The Honourable Woman Review: “The Mother Line”

(Episode 1.06)

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<i>The Honourable Woman</i> Review: &#8220;The Mother Line&#8221;

The Honourable Woman is slowly plummeting into a dark and twisted hole and there seems to be no way out—this is a good thing for the series. That sound of liquor dripping plays like a menacing weapon, as Nessa screams “Stop,” but is not heard. It’s akin to the sound of a gun falling from the young boy’s grip as Salel Al-Zahid threateningly reminds his host that he was never there. While bleak, this show has been keen on exploring the depths of silver linings, until now. Just as the viewer is losing hope, by the end of “The Mother Line” Nessa, too, is enveloped in feelings of regret, anger, hopelessness, and distrust.

Nessa is raped again, this time by a sleaze taking advantage of her status. Her sexuality, while empowering, is also her weakness. In an attempt to avoid her feelings for Atika, she tends to give herself to any man, making her highly vulnerable. This episode she hobbles along a sidewalk, bleeding from the head. In a stroke of luck (or maybe a perfectly-timed stakeout), Nessa is rescued and hospitalized. This finally creates a connection between Hugh and our honourable woman. The two plots merge, and Nessa wants to know what exactly Hugh wants from her. She has been burned before, and knows that even a small favor comes with a price. (Although saving her from bleeding to death is, really, no small favor.)

Later in the episode, Nessa attempts to publicly defend the Kiplan institute, the same one that Ben (the professor who closed out last week’s episode in a garbage can of lemons) had accused of corruption and ethnic racism. She says, “What happened was undeniably a tragedy, we are not yet in a position to pinpoint what exactly was the cause… we don’t know what he said was true.” I think, given the things turn of events and the fact that the Stein group is indeed corrupt, Nessa knows these events are linked, and not just coincidental. However, she remains composed, forcefully dealing with the chaos that the suicide of Samir Meshal continues to bring.

The new information that comes to light plays on Nessa’s vulnerability, causing her to reach a breaking point. The wiretap in the west bank is being traced. Interestingly enough, the payments are coming from Nessa Stein’s office. This can only mean one thing—that the person whom Nessa believed was as oblivious to the corruption in the West bank as she was, orchestrated the wiretapping. This shatters Nessa’s last bit of hope, and she removes Ephra from any sort of authoritative position in the Stein Group.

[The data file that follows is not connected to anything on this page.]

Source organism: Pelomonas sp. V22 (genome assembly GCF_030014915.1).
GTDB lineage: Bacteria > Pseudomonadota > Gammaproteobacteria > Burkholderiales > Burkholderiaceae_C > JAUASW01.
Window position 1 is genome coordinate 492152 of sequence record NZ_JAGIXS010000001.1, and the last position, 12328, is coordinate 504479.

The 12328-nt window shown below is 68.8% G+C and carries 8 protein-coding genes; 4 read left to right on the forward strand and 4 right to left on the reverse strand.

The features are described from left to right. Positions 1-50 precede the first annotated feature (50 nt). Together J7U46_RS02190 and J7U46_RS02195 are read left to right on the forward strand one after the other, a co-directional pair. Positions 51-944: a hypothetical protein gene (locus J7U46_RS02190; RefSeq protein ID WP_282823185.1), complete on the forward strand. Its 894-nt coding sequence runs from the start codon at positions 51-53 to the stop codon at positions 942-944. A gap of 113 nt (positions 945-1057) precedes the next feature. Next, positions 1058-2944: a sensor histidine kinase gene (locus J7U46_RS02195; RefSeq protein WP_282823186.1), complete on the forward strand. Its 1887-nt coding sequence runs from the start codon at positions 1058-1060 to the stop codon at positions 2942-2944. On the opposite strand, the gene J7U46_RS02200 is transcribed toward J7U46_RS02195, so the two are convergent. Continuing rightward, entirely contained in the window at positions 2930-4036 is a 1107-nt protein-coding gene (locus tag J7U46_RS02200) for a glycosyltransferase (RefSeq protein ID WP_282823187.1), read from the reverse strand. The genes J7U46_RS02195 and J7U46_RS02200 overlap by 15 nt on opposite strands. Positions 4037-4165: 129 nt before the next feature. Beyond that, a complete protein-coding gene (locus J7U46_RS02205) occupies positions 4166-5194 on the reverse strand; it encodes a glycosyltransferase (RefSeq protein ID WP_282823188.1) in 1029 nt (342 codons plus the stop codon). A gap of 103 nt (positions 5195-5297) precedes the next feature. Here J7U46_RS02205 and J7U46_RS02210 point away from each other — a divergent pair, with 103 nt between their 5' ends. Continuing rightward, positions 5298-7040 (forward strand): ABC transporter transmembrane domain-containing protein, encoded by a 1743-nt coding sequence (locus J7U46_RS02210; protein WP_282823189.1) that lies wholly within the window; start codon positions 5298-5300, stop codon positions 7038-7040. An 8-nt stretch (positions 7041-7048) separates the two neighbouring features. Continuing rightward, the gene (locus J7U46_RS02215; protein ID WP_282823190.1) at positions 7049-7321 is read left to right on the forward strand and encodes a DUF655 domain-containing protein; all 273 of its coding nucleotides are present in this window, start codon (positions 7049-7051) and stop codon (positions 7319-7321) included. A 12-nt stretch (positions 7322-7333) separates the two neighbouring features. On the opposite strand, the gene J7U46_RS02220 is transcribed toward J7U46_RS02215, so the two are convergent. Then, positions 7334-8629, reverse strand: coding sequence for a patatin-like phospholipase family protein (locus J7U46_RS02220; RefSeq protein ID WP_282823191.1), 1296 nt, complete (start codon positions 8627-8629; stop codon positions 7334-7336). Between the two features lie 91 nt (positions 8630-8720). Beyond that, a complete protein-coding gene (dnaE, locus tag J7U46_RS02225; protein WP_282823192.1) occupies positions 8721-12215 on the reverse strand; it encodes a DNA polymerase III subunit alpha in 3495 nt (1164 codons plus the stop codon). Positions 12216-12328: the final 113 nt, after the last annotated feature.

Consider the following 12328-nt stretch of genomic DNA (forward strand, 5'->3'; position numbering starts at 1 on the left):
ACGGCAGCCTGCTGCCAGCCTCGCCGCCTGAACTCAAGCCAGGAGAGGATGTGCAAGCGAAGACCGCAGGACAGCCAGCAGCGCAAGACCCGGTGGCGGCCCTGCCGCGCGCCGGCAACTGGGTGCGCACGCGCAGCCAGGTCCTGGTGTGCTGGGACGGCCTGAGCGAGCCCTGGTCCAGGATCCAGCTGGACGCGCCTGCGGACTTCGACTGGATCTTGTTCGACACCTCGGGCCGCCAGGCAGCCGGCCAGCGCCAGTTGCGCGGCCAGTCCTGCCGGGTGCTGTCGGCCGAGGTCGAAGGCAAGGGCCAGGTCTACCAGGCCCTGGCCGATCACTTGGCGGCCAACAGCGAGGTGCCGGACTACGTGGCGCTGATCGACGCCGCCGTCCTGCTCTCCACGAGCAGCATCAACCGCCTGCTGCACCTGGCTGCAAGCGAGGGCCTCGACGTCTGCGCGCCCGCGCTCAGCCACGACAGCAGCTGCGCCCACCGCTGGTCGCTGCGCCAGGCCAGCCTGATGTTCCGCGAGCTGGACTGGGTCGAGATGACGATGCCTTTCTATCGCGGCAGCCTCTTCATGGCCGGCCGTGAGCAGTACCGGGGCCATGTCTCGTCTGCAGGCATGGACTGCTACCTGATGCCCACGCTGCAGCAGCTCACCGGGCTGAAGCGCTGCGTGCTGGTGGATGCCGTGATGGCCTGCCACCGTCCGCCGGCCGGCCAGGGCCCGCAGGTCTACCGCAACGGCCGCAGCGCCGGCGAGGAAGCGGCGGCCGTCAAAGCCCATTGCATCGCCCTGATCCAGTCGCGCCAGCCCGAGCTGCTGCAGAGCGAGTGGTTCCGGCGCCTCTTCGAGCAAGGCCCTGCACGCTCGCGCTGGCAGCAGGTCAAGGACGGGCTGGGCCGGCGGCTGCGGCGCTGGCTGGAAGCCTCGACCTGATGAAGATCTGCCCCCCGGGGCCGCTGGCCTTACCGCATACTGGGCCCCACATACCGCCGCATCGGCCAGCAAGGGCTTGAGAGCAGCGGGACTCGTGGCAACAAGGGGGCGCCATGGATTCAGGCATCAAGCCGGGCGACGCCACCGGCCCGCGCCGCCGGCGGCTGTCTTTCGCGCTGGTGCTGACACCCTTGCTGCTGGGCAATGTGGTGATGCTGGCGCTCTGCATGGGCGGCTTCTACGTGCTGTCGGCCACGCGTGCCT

As she struggles, trying to hold her own, the telecommunications contract that was supposed to go to Samir Meshal is still up in the air. Jalal El- Amin approaches Nessa, calmly saying that she will give him the contract. Nessa refuses and Jalel El-Amin says, “Yes you are, because then your secret will be safe.” It seems as though El-Amin is a part of the Fatah group or, at least, in cohorts with Saleh Al-Zahid [the burnt faced man]. Startled, Nessa announces shortly thereafter that Jalel El-Amin has received the contract in the West bank. Nessa’s worst fears have become a reality: both she and the Stein Group have been compromised.

Other Notes on “The Mother Line” and questions for next week’s episode

•Who is the little boy strangely resembling Kasim? Is it Kasim, and is he alive?

•It seems anti-climactic that the Americans would be the ones to kill Samir Meshal. I am curious to see if there is a twist here, and how it will play out in the last two episodes.

•I continue to wonder, can Schlomo be trusted?

Lesley Brock is a Nashville-based freelance writer and regular contributor to Paste. You can follow her on Twitter.